The Leicester City ace is currently regarded as one of the world’s best in his position, but it could all have gone very differently
There is a cool calmness about Wilfred Ndidi every time he is on the football pitch. Whether he is making a rough tackle, cleanly intercepting an opponent’s forward pass, or heading out a dangerous cross, Ndidi does his job without fuss or furore.
He cuts the picture of a composed young man who knows the impossible place he is coming from, who appreciates the giant stride made, and who clearly understands that he is not yet where his potential can take him.
Unfortunately, Ndidi’s calm mien sometimes leaves him at the mercy of many who take his talent for granted and underrate him massively.
For instance, on Saturday, CAF suggested that Yves Bissouma is the best defensive midfielder so far at the 2021 Africa Cup of Nations by naming the Malian into the team of the group stage, ahead of Ndidi despite the Nigerian posting better stats.
#AFCON2021 Group Stage's BEST:— CAF (@CAF_Online) January 22, 2022
✖️1⃣ #TeamEquatorialGuinea#TotalEnergiesAFCON2021 pic.twitter.com/oSrAfcSjLn
The Leicester star has made the most tackles and recoveries of anyone in Cameroon while posting better numbers in chances created, interceptions, defensive blocks, and duels won than the Brighton Hove and Albion ace.
Ndidi does the simplest things expected of his role excellently well, he cleans up diligently behind the attackers in front of him, and he makes this hard job look so easy, which fuels the temptation to underestimate him.
Another continent, another championship, Ndidi would have no rival for that slot in front of the defence. But you will not catch him make a fuss about that slight, though.
Rather, wherever he is right now, he is eager to train and excited to help Nigeria beat Tunisia in Garoua.
That is the attitude that has helped the Super Eagles star weather several storms in his career, the worst of which nearly swept him away completely from football more than eight years ago.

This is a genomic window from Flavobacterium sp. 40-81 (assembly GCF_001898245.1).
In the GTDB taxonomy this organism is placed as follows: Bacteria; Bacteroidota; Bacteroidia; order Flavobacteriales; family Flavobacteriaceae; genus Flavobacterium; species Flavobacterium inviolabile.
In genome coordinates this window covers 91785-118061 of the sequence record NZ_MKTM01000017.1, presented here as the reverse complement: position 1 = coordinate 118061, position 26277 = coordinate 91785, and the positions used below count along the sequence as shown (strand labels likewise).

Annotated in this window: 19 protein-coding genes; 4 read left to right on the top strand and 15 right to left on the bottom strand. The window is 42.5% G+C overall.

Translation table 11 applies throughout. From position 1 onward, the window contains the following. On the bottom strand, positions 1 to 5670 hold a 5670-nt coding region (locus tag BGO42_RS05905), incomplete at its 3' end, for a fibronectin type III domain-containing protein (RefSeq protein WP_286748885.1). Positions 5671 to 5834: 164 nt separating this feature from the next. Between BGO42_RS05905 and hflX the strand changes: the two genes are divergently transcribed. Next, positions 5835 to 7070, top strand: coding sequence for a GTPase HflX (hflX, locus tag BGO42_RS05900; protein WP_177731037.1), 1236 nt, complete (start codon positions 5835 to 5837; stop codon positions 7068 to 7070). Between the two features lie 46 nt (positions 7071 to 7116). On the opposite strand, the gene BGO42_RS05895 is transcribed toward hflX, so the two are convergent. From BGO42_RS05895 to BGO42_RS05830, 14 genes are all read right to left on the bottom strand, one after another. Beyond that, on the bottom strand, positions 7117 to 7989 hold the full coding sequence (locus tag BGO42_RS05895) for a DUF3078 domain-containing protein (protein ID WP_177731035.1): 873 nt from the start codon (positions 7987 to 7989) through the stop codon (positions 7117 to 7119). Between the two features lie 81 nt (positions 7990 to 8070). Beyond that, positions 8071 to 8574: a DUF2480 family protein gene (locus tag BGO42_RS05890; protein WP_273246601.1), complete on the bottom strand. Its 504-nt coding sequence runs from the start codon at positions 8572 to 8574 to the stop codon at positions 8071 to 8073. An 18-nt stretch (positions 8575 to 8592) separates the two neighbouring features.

After excelling on the local teen circuit with Nath Boys academy, Ndidi was drafted to the national cadet team. He excelled there and made the Golden Eaglets squad to the 2013 Africa U-17 Championship in Morocco.
But on the eve of the competition, Ndidi and two other Nigerian teens – Ibrahim Abdullahi and Emmanuel Asadu – were sent home after failing an MRI test.
A certain Kelechi Iheanacho and Isaac Success fired Nigeria to a second-place finish behind Ivory Coast on the continent.
Later in November that year, the duo teamed up with Taiwo Awoniyi to lift Nigeria’s fourth FIFA U-17 World Cup in the United Arab Emirates.
While these three forwards have gone on to play for the Super Eagles, nothing was ever heard again of Ibrahim Abdullahi and Emmanuel Asadu.
Ndidi refused to fade away like his other two unlucky compatriots, though.
He resurfaced with the Nigeria U-20 team the following year, and in January 2015, aged just 18 years, the youngster signed for Gent and moved to Belgium.
It did not take long for top football scouts to realise that Ndidi was a cut above the rest in the Belgian top flight and that his qualities would best suit the English Premier League.
And when Chelsea snatched Ngolo Kante off the hands of Leicester City, the Foxes swiftly signed Ndidi in January 2017 as the Frenchman’s replacement.
Five years and almost 200 appearances later, Ndidi has developed into one of the most sought-after defensive midfielders in the world.
The 25-year-old won his first club honours last year after Leicester lifted the FA Cup and the Community Shield.
Ndidi has been just as influential for the Super Eagles, racking up over 40 international caps in only six years.
The Lagos-born midfield dynamo represented Nigeria at the 2018 FIFA World Cup in Russia. He was a vital member of the Super Eagles side that finished in third place at the 2019 Afcon in Egypt.
Ndidi has been one of Nigeria’s best stars in Cameroon. His contribution was critical to the Super Eagles conceding just once (via a VAR awarded penalty) in their first three matches.
Should the Eagles defeat Tunisia on Sunday and go on to win the Nations Cup, no one will savour the triumph more than Ndidi, a name which would have been just a footnote on the pages of history.